The United States came under fire from a surprising quarter yesterday when the arch-Atlanticist Michael Howard lambasted Washington for imposing trade barriers which devastate the developing world.
Days after Tony Blair pledged to champion the cause of Africa, the Tory leader rounded on the US for lecturing the world about free trade while upholding protectionist policies.
Speaking at a Tory summit to promote trade justice, Mr Howard said: "It is a terrible indictment of our progress in this area that the poorest countries' share of world trade has dropped by almost a half in the last 20 years. But is it any wonder when those countries which advocate free trade don't always live up to their rhetoric?"
Mr Howard cited George Bush's decision to impose tariffs to protect the US steel industry and agricultural subsidies in the US, Japan and China. "Subsidies to farmers in rich countries total $300bn [£160bn] a year, more than the combined income of the whole of sub-Saharan Africa," he said. "Cotton is crucial to certain west African countries - Benin, Burkina Faso, Chad, Mali and Togo - and almost the only commodity they can export.
"The richer countries should act in accordance with what they know to be true: free trade spreads prosperity. Protectionism does not."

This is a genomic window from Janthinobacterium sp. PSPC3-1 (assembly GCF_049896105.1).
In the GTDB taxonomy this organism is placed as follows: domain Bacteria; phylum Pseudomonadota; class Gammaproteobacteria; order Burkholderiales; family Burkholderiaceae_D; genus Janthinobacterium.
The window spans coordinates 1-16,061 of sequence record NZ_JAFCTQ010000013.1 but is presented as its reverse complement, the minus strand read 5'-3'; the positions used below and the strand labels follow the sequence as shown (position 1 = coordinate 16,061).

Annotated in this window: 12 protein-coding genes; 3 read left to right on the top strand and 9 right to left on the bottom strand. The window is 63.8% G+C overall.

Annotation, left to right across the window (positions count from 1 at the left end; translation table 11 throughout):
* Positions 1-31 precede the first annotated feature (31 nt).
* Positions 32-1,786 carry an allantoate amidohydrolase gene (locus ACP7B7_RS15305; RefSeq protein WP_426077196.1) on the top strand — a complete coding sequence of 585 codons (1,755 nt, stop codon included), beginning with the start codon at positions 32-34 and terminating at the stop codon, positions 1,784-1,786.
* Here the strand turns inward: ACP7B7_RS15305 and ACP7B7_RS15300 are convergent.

Mr Howard's remarks are likely to cause some surprise because he is one of the most passionate admirers of the US at Westminster. In the past year, however, he has taken a strong interest in the developing world and recently sanctioned a speech by his shadow development secretary, John Bercow, in which he castigated the capitalist west.
The Tory leader made clear that he would be committed to Britain's overseas aid budget as prime minister. But Labour claimed that this sat ill with the party's recent spending plans which held out the prospect of a cut in the aid budget.
Paul Boateng, the chief secretary to the Treasury, said: "Just two weeks ago Oliver Letwin committed the Conservatives to cutting spending by £18bn in the first two years of a Conservative government. He said he would find the money by a real-terms cut on departments across government - specifically including international aid. Freezing DfID's [Department for International Development] cash budget means a real-terms cut of £229m in just two years. That is the equivalent of eliminating the aid budgets for the Sudan, Sierra Leone and Ethiopia."
Oxfam gave a guarded response to Mr Howard's speech. Penny Fowler, who spoke at the Central Office event, said: "Rich countries should dismantle their trade barriers in order to give developing counties the opportunity to trade their way out of poverty. However, a completely open market is not the answer because it will not help those who need it most. Free trade is not necessarily fair trade."
© Guardian Newspapers Limited 2004